On September 10, 2019, the Office of Inspector General (OIG) of the federal Department of Health and Human Services posted OIG Advisory Opinion 19-04 (the Opinion), which addressed two proposed arrangements between providers and a technology company. While the name of the company was redacted from the Opinion itself, the company subsequently publicly identified itself as ZocDoc.

The proposed arrangements are as follows:

  • An arrangement under which the company would make its online healthcare directory for searching and booking medical appointments available to federal healthcare program beneficiaries, notwithstanding the fact that the providers included in the directory pay per-click or per-booking fees in order to be included.
  • An arrangement under which the company would make sponsored advertisements on its online healthcare directory and third-party websites available to federal healthcare program beneficiaries, notwithstanding the fact that providers pay per-impression or per-click fees for such sponsored advertisements.

The OIG determined that the proposed arrangements would not constitute grounds for the imposition of civil monetary penalties under the Civil Monetary Penalties Law (the CMPL). The OIG also concluded that while the proposed arrangements could potentially generate prohibited remuneration under the federal Anti-Kickback Statute (AKS) if the requisite intent were present, the OIG would not impose administrative sanctions on the technology company in question.

Description of the Proposed Arrangement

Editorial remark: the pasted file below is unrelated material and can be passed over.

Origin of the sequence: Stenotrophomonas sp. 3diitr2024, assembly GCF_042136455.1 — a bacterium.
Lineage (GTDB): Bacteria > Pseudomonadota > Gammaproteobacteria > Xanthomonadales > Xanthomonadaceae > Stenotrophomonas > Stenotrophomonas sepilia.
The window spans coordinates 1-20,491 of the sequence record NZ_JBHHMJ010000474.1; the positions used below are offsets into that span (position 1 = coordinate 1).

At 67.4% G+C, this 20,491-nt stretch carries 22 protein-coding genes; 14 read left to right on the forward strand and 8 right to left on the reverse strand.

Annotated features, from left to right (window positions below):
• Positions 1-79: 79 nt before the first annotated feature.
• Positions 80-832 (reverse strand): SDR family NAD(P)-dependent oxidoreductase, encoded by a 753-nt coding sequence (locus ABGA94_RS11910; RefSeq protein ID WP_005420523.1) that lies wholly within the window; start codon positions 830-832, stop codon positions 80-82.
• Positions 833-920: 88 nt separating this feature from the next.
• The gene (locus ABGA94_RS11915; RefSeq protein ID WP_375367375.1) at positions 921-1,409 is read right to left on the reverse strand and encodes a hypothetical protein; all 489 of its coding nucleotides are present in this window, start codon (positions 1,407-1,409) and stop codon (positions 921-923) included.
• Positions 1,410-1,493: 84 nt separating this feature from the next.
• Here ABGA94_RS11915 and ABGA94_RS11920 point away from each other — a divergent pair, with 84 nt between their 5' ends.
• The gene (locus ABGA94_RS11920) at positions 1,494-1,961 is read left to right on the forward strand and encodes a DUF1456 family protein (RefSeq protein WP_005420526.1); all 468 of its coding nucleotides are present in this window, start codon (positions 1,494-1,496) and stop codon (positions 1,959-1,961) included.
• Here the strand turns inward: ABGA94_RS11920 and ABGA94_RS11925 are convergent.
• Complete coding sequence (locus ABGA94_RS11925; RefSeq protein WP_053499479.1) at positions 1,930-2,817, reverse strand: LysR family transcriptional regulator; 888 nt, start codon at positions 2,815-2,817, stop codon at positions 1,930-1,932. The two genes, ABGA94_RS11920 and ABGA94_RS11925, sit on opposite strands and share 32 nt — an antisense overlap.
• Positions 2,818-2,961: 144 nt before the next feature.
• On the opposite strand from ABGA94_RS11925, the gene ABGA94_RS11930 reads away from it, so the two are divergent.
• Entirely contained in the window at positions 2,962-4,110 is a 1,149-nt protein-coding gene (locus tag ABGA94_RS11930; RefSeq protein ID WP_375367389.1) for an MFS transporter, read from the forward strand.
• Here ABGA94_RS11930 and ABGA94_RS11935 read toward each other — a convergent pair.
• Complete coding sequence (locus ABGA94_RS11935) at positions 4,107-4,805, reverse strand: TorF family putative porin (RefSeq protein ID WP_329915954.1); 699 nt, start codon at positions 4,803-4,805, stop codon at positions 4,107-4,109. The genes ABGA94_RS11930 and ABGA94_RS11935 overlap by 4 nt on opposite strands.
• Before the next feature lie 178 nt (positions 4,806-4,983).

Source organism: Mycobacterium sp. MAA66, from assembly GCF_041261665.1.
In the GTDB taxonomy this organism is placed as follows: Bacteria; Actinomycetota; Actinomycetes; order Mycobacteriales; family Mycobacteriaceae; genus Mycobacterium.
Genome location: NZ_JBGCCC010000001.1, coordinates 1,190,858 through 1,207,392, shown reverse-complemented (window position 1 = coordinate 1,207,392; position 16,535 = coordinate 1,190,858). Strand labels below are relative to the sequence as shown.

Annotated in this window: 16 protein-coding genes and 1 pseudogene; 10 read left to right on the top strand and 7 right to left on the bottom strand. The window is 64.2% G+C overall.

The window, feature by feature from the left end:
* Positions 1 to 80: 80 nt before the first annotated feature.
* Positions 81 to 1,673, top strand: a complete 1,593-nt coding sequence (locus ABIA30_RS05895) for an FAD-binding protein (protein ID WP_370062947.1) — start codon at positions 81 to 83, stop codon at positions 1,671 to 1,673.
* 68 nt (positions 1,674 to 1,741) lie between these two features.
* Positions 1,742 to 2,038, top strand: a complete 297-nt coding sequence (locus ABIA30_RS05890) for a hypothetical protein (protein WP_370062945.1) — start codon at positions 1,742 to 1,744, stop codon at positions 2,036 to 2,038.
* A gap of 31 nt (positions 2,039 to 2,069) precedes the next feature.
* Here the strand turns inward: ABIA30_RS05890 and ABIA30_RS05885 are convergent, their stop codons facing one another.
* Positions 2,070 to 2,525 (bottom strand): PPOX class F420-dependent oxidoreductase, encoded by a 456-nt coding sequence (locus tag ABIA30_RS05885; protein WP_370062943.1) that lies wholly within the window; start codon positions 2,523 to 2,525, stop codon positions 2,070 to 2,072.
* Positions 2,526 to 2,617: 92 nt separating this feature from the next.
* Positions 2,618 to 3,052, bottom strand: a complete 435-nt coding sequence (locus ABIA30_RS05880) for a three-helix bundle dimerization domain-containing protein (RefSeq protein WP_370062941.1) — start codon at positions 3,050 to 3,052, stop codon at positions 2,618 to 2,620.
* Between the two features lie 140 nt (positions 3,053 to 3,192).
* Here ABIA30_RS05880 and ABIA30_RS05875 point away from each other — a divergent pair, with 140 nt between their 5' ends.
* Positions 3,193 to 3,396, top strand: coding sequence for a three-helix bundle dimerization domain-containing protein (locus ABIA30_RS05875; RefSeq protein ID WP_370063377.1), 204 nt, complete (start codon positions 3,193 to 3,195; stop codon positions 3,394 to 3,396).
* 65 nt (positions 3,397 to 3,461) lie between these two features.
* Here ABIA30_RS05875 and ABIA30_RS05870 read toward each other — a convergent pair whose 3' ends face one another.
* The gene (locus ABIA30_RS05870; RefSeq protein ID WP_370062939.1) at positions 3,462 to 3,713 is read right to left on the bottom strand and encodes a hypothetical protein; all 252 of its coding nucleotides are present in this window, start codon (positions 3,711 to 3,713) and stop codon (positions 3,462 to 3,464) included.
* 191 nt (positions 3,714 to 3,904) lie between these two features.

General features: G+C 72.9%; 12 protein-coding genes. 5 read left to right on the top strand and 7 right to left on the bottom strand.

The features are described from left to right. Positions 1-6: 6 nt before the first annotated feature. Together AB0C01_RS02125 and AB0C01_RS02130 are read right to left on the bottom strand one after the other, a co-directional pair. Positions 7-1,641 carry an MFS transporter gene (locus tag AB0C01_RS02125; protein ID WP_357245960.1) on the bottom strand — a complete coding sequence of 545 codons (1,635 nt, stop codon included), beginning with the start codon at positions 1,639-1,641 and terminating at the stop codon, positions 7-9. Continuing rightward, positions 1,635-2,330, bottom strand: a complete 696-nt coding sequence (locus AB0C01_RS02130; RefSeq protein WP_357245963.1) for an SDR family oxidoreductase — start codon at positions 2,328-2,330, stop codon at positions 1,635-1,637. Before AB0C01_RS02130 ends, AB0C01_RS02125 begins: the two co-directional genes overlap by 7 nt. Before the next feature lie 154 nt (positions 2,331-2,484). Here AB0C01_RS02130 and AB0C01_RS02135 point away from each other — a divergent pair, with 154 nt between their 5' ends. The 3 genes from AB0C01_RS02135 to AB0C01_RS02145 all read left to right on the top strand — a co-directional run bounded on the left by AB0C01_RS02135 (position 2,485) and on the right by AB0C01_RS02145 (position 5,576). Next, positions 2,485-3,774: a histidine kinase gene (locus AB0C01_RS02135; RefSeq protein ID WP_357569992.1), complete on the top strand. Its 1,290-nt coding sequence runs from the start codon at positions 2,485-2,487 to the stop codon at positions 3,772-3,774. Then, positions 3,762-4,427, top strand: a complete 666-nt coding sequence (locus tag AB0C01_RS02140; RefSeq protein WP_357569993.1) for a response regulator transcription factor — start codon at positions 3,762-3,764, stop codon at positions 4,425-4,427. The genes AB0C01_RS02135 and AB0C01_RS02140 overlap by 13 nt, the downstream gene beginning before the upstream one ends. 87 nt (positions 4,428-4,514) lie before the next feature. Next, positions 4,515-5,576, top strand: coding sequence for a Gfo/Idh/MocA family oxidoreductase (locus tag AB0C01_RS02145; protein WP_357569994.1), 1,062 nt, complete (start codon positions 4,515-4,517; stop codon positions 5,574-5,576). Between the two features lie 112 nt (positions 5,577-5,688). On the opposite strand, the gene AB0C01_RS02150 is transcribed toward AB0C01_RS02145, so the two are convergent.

Online Directory. The Opinion describes ZocDoc as a technology company that operates a platform through its website and mobile applications (the Marketplace) that allows users to search for and book medical appointments with providers that match the user’s search criteria, such as the services needed, a specific geographic area, a preferred appointment time and the user’s medical insurance. The Marketplace uses a proprietary algorithm to filter and prioritize providers based on various user-centric criteria, including user-specified criteria, and generate up to 200 organic, personalized search results. The algorithm does not take into account the amounts the providers pay the technology company or any other non-user-centric criteria. The Marketplace also allows users to create an account and store certain medical and insurance information in advance of medical appointments in order to reduce the time users spend in medical offices completing forms and the risk of transcription errors by providers’ staff. The technology company is not a healthcare provider, is not affiliated with any healthcare provider and does not recommend any particular healthcare provider to users.

Users are not charged a fee to utilize the Marketplace. Instead, providers pay fees to be listed in the Marketplace. In some locations, providers pay a flat monthly subscription fee. In other states, providers pay a lower subscription fee plus either a per-booking fee for each appointment booked by a new patient (Per-Booking Marketplace Fees) or a per-click fee each time a patient clicks on a search result in which the provider is listed (Per-Click Marketplace Fees).

All fees are set in advance, are based on valuations by an independent third-party valuation firm and would not exceed fair market value.